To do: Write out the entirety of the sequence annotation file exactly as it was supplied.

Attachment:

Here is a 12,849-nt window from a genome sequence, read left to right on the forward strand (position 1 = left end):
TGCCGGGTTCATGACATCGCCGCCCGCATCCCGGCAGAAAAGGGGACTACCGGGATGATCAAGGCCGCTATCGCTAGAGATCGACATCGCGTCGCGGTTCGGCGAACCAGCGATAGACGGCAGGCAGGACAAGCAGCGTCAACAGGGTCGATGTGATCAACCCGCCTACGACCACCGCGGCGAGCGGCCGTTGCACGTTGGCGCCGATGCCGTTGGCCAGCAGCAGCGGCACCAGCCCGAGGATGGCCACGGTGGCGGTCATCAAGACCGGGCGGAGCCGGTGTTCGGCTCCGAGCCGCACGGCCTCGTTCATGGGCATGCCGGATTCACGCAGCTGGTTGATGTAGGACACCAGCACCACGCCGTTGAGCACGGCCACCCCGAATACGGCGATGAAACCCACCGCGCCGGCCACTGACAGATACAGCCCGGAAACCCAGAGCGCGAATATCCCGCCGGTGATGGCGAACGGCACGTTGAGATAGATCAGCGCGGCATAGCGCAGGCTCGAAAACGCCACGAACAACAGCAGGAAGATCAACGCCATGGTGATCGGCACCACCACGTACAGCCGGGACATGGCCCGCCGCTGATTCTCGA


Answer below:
Here is a 12,849-nt window from a genome sequence, read left to right on the forward strand (position 1 = left end):
TGCCGGGTTCATGACATCGCCGCCCGCATCCCGGCAGAAAAGGGGACTACCGGGATGATCAAGGCCGCTATCGCTAGAGATCGACATCGCGTCGCGGTTCGGCGAACCAGCGATAGACGGCAGGCAGGACAAGCAGCGTCAACAGGGTCGATGTGATCAACCCGCCTACGACCACCGCGGCGAGCGGCCGTTGCACGTTGGCGCCGATGCCGTTGGCCAGCAGCAGCGGCACCAGCCCGAGGATGGCCACGGTGGCGGTCATCAAGACCGGGCGGAGCCGGTGTTCGGCTCCGAGCCGCACGGCCTCGTTCATGGGCATGCCGGATTCACGCAGCTGGTTGATGTAGGACACCAGCACCACGCCGTTGAGCACGGCCACCCCGAATACGGCGATGAAACCCACCGCGCCGGCCACTGACAGATACAGCCCGGAAACCCAGAGCGCGAATATCCCGCCGGTGATGGCGAACGGCACGTTGAGATAGATCAGCGCGGCATAGCGCAGGCTCGAAAACGCCACGAACAACAGCAGGAAGATCAACGCCATGGTGATCGGCACCACCACGTACAGCCGGGACATGGCCCGCCGCTGATTCTCGA